Making the old city young again

List All Facts and Opinions Print
Mitchell Bard on Hamas-Fatah
Myth: "Hamas-Fatah reconciliation paves the way to peace negotiations with Israel.'"


In uniting for the first time since 2007, Hamas and Fatah, rulers of the Gaza Strip and West Bank, respectively, have theoretically made negotiating a final peace deal with Israel more realistic. Previously, Israel negotiated exclusively with Fatah, which, even if willing to do so, could not sign an agreement that would end the conflict because Hamas  opposed peace with Israel.
The reconciliation pact, signed in Egypt on May 4, 2011, joins the two leading Palestinian parties in a caretaker government until long overdue parliamentary elections can be held. Former President Jimmy Carter and others contend the pact "will help Palestinian democracy and establish
the basis for a unified Palestinian state ... that can make a secure peace with Israel." 543 Practically, however, the reconciliation agreement
does little to create the framework for a democratic Palestinian state and makes peace withIsrael virtually impossible to achieve. 
Neither party has shown any interest in democracy. Fatahhas repeatedly delayed scheduled elections, primarily due to fear of losing to Hamas,
as it did in the last election. Both, meanwhile, have ruled autocratically and abused the human rights of the Palestinians under their control. Hamas remains committed to creating an Iranian-style Islamic government and has created an oppressive environment in Gaza for non-Muslims and Muslims alike.
Internal politics are of less concern to Israel than the unwavering antagonism of Hamas toward peace. Hamasofficials have repeatedly said they are committed to Israel'sdestruction and have said their views have not changed in reconciling with Fatah.  After signing the deal, Hamas officialMahmoud Zahar reiterated his organization's refusal to recognize Israel and abandon their armed resistance, citing the belief that doing so would "cancel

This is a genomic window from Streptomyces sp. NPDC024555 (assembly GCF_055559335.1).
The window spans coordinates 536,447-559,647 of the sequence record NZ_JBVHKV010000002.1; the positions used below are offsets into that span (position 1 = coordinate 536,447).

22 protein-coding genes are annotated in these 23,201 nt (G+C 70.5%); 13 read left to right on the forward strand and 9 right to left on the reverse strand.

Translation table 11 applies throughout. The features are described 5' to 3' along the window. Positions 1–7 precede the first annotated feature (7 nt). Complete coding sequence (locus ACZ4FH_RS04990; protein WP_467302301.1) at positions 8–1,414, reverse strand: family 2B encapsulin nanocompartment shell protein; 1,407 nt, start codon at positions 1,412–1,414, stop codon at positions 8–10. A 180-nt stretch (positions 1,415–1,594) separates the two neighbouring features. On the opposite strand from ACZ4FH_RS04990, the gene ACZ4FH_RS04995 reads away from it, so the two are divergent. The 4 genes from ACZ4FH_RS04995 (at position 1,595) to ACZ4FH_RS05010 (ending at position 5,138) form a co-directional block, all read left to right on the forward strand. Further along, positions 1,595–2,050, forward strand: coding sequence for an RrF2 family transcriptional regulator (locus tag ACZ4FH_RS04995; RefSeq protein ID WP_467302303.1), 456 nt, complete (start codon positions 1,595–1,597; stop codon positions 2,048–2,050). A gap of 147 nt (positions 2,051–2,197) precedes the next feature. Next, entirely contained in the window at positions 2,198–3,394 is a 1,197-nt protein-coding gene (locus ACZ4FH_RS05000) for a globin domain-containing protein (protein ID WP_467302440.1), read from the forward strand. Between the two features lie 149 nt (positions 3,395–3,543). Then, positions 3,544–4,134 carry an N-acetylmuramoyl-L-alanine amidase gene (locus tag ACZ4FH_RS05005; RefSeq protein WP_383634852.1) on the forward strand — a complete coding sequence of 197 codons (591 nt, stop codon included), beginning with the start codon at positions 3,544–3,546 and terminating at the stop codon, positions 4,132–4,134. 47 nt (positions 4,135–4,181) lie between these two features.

the right of the next generation to liberate the land." 543a
Moreover, Fatah officials have gone out of their way to say they do not expect Hamas to change its attitude towardIsrael. Nabil Shaath, a high-ranking aide to PA President Mahmoud Abbas, said that demanding Hamas to renounce terrorism and recognize Israel is "unfair, unworkable and does
not make sense." 544
The future of security cooperation between Hamas andFatah also looms as a major concern to both Israel and theUnited States. The United States
alone has spent $542 million since 2005 in training and arming the Palestinian Authority's National Security Force in the West Bank, a force that has gained operational legitimacy with the IDF for its counter-terror efforts. 545 Under the unity pact, Hamas' security apparatus- which prides itself on actively targetingIsrael - will be integrated into the PA force, basically spelling an end to the Palestinian commitment to fight terror. 546Moreover, the agreement requires Fatah to release hundreds of Hamas militants who are currently imprisoned in the West Bank, a move that would pose a serious security risk forIsrael and destroy the goodwill the PA built with Israel from arresting these men in the first place. 547 Israeli Prime Minister Benjamin Netanyahu noted that this stipulation would mean "a tremendous blow to peace and a great victory for terrorism." 548 The danger to Israel has also grown as a result of Egypt's decision to open the border withGaza, thereby facilitating Hamas arms smuggling.